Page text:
Joined: 08 Apr 2005
Location: Avon, CT
|Posted: Sun Jan 21, 2007 5:46 pm Post subject: Notes On Stamp
|I have been encouraged to put these notes on line by janet842 (who has written marvelous articles in this forum entitled "Dissecting Stamp") I hope my notes help people who are interested in using the Stamp method correctly. I highly suggest the "Dissecting Stamp" articles for a more comprehensive insight on his exercises.
Why Warm Up?
Good question. Physiologically, there is really no good reason to warm up your lips. Athletes spend time, before strenuous exercise, stretching to warm muscle tissue. Pre-warmed muscles are not as easily strained or injured when pushed to the limit. When we wake in the morning we have all experienced muscle and joint stiffness that usually goes away as we use and warm our bodies. When we stretch or “warm up”, we are actually getting blood to flow to our muscles, warming them so they can move smoothly and easily without injury. But the muscles in the lips are always “warmed up”. There is constant blood flow to your lips; so technically, these muscles
don’t have to be warmed up.
Furthermore, almost any professional will tell you that he can usually play the trumpet adequately after minute or two of buzzing or easy playing on the instrument. So why spend thirty minutes or more on an elaborate warm up routine? Because one of the hardest things to do on a brass instrument is to produce a full, even and centered sound over the entire range of the instrument. In order to do this on a consistent basis, one must spend time on the fundamentals of tone production, which is what a warm up really amounts to.
Stamp’s ideas about mouthpiece buzzing, pedal tones, air and chop position have helped innumerable trumpeters over the years. While there are many fine methods available for warm up/maintenance purposes, many have achieved excellent results with his proven exercises.
Mouthpiece Warm Up (Bottom - Page 3)
1) Hold the mouthpiece with the thumb and first two fingers of your left hand a quarter of an inch from the small end, to minimize pressure. Keep your hand relaxed and grip the mouthpiece lightly.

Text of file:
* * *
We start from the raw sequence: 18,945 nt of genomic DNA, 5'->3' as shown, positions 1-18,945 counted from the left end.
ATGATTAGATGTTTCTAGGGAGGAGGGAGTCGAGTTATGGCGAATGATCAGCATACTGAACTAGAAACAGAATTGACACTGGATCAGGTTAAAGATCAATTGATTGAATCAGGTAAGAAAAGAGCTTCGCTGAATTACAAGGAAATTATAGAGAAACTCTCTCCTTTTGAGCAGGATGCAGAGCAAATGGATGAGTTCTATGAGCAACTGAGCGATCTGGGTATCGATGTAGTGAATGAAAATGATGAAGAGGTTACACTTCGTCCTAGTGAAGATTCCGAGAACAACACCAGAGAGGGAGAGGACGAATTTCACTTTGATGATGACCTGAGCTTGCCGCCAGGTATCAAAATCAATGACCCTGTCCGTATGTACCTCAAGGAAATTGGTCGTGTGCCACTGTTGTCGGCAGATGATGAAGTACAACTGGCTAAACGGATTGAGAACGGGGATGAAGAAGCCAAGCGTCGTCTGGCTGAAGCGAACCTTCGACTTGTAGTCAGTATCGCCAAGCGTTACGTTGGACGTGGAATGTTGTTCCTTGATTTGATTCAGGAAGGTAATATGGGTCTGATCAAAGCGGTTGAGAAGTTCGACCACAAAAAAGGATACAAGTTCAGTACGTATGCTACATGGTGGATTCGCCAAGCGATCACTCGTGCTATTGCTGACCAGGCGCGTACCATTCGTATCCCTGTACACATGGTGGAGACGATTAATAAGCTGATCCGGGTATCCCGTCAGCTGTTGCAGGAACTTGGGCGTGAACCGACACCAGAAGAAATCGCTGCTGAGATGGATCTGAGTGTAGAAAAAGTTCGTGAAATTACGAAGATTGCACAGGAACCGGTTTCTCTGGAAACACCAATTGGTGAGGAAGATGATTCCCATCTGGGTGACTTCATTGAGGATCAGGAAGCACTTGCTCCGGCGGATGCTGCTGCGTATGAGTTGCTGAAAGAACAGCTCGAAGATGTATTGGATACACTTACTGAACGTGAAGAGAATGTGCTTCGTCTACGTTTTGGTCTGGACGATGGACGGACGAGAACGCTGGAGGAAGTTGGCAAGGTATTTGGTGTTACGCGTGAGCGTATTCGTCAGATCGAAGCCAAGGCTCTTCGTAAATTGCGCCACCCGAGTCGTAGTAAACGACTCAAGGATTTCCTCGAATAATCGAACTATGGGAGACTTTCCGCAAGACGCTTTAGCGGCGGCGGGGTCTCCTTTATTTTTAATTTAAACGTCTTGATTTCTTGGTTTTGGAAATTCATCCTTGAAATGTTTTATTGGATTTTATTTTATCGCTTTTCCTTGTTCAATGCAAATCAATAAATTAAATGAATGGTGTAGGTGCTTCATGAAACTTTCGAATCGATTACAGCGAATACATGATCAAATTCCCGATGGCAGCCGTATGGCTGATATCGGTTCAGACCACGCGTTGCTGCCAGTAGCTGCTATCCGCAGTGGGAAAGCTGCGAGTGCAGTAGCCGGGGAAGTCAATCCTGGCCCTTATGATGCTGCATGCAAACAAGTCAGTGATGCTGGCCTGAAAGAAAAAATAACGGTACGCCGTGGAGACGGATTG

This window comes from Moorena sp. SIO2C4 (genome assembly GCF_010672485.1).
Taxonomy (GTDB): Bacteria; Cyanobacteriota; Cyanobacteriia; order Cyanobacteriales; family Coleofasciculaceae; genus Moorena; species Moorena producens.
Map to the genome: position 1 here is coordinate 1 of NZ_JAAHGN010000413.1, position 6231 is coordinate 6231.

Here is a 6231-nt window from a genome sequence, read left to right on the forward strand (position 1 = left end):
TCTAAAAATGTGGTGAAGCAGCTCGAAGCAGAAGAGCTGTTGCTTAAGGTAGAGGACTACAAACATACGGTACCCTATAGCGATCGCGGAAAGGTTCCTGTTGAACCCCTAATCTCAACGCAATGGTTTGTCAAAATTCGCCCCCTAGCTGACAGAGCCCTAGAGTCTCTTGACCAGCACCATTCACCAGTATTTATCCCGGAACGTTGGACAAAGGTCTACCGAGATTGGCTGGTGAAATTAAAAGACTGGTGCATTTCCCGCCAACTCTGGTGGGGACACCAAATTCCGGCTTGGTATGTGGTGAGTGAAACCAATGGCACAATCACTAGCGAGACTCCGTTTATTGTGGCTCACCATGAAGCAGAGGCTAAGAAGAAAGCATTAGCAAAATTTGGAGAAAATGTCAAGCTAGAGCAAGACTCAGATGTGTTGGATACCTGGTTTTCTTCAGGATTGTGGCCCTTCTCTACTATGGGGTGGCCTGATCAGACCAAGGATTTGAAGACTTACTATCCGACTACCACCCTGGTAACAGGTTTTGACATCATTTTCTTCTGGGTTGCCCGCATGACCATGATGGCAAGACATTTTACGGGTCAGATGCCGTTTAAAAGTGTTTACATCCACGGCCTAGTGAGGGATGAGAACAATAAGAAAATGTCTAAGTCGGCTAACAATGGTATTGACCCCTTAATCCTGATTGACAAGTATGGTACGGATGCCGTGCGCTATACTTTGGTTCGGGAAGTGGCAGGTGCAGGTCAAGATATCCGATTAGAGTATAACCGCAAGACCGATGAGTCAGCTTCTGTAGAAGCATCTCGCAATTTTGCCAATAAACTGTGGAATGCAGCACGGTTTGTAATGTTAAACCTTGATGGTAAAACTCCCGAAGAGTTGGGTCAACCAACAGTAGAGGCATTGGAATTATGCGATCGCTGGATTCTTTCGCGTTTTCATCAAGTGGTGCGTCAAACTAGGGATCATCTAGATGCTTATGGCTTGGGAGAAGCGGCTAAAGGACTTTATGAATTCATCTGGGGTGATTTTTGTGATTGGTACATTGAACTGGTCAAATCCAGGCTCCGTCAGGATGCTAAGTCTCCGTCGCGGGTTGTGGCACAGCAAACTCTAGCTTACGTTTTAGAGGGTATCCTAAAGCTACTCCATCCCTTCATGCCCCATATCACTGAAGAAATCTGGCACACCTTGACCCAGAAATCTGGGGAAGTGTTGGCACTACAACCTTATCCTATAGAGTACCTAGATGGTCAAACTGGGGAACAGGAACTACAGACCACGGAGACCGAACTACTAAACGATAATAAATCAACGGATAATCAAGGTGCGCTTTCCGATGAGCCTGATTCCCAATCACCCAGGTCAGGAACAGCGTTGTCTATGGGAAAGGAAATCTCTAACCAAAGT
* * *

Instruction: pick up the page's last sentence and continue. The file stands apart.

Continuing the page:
2) Play these studies with a piano or tuner. Make sure that your pitch is accurate.
3) Take a big breath for each exercise. Make sure that you breathing is full and relaxed. Inhale on the syllable “HOE” which will drop your jaw and reduce throat resistance.
4) Buzz at a full dynamic, try to get as full and centered a sound on the mouthpiece as you can. Minimize any shake or waver in the sound by concentrating on keeping the corners of you lips firm and down.
5) Move smoothly from pitch to pitch. Do not “jab” at the notes. Buzz freely; do not worry about keeping a strict or steady tempo.
6) As you move into the lower register pivot the mouthpiece slightly up (at the small end) so that you can move your jaw forward and get more lower lip into the mouthpiece. Lead with your lower lip.
7) As you ascend into the upper register you will need to use more mouthpiece pressure, but try to keep this to a minimum.
8) After you have finished the mouthpiece warm up rest for five or ten minutes before picking up the trumpet.
Trumpet Warm Up (#3 - Page 5)
1) As with the mouthpiece exercises, it is extremely important that you breathe correctly. Take a big breath for each exercise. Make sure that your breathing is full and relaxed. Inhale on the syllable “HOE” which will drop your jaw and reduce throat resistance. You may want to inhale in time, over three or four beats, to insure a big breath and a solid initial attack.
2) Start each exercise with a clear, hard attack; think “TOE”. Once you have attacked the note do not change or add to that note. Do not let the tone “flower” or “bloom”. Have the sound start immediately; as if that pitch has been sounding steadily all along, and someone has suddenly and immediately opened the door to a soundproofed room.
3) Play the exercises at a healthy, full, forte dynamic. Try to produce a big, beautiful and centered sound. Do not let the sound spread or be dull, pull it together and focus it. Feel that the sound is vibrant and resonant and that the horn is actively vibrating in your hand.
4) Concentrate on the primary notes in the exercise (for the first line: C, G, & C.) Do not move your lips for the upper neighbor notes (D and A). Push the valves down and let the notes naturally “pop” out. Think about the very ends of the notes, just before they move to the upper neighbor’s. There should be no indication at the end of any note that the next note is going up or down. In general minimize the movement of your chops and let your air and the valves do the work.
5) Keep your air stream steady or steadily increasing. To avoid “drop outs” in the sound, play with the feeling of a constant, almost imperceptible crescendo throughout.
6) Play with as little mouthpiece pressure as possible. Keep your left hand relaxed and your right little finger out of the hook. It does take some pressure to play the trumpet properly (I don’t believe in “no pressure” systems) but, for the best results, keep pressure and tension to a minimum.
7) As you descend into the pedal register pivot the trumpet slightly up so that you can move your jaw forward and get more lower lip into the mouthpiece. Lead with your lower lip. Hold onto the pedal tones; try to minimize any shake or waver in the sound by concentrating on steady air and keeping the corners of you lips firm and down.
8) Do not be in a rush to do these exercises. Be sure to rest frequently. Play the studies freely and concentrate on getting a centered sound on each note, in all registers. Feel that the air is flowing through the valve changes and that you are moving smoothly and immediately from note to note. As you ascend from the pedal register take extra time so that the pitches come out freely and easily. Do not rush to the high notes or pinch them, they should naturally come from your low and middle registers.